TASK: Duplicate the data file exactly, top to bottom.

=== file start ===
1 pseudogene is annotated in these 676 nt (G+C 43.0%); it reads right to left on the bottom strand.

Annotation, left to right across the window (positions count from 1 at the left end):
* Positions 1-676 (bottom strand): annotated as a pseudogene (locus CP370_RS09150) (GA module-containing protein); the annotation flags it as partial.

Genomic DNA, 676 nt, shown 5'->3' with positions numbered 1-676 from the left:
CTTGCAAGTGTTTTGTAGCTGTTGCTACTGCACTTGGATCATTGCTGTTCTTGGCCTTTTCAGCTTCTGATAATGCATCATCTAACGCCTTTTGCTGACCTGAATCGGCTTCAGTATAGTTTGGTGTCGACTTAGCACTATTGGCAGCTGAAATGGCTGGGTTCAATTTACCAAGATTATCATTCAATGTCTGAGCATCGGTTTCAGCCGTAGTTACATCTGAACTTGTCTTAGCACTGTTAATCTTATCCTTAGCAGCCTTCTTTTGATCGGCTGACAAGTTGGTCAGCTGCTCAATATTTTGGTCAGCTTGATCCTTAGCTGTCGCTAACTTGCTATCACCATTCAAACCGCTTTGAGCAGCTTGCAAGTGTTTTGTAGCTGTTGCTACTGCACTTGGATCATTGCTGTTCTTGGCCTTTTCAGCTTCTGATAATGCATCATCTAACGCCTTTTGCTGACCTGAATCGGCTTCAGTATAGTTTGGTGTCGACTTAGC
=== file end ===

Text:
1 pseudogene is annotated in these 676 nt (G+C 43.0%); it reads right to left on the bottom strand.

Annotation, left to right across the window (positions count from 1 at the left end):
* Positions 1-676 (bottom strand): annotated as a pseudogene (locus CP370_RS09150) (GA module-containing protein); the annotation flags it as partial.

Genomic DNA, 676 nt, shown 5'->3' with positions numbered 1-676 from the left:
CTTGCAAGTGTTTTGTAGCTGTTGCTACTGCACTTGGATCATTGCTGTTCTTGGCCTTTTCAGCTTCTGATAATGCATCATCTAACGCCTTTTGCTGACCTGAATCGGCTTCAGTATAGTTTGGTGTCGACTTAGCACTATTGGCAGCTGAAATGGCTGGGTTCAATTTACCAAGATTATCATTCAATGTCTGAGCATCGGTTTCAGCCGTAGTTACATCTGAACTTGTCTTAGCACTGTTAATCTTATCCTTAGCAGCCTTCTTTTGATCGGCTGACAAGTTGGTCAGCTGCTCAATATTTTGGTCAGCTTGATCCTTAGCTGTCGCTAACTTGCTATCACCATTCAAACCGCTTTGAGCAGCTTGCAAGTGTTTTGTAGCTGTTGCTACTGCACTTGGATCATTGCTGTTCTTGGCCTTTTCAGCTTCTGATAATGCATCATCTAACGCCTTTTGCTGACCTGAATCGGCTTCAGTATAGTTTGGTGTCGACTTAGC